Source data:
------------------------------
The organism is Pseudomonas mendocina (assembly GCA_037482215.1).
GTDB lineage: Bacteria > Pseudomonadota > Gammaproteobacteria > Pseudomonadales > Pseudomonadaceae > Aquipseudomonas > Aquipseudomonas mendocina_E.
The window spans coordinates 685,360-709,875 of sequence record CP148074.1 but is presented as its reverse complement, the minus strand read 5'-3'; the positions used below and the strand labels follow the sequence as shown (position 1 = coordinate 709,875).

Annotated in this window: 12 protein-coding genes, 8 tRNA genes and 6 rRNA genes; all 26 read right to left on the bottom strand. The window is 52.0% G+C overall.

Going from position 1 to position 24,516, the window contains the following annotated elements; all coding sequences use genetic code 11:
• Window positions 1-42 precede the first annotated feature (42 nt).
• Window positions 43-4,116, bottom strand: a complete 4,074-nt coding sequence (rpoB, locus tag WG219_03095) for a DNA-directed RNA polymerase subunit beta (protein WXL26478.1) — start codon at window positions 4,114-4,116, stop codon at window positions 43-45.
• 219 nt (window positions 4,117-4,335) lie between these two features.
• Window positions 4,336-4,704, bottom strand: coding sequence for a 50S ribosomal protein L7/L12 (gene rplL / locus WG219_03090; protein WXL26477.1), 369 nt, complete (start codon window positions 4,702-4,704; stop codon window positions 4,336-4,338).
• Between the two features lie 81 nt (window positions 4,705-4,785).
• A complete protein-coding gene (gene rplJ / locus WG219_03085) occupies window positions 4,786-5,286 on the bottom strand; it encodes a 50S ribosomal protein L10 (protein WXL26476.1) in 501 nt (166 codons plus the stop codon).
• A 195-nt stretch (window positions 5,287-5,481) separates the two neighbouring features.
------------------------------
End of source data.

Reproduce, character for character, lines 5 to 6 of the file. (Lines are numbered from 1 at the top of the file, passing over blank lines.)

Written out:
Going from position 1 to position 24,516, the window contains the following annotated elements; all coding sequences use genetic code 11:
• Window positions 1-42 precede the first annotated feature (42 nt).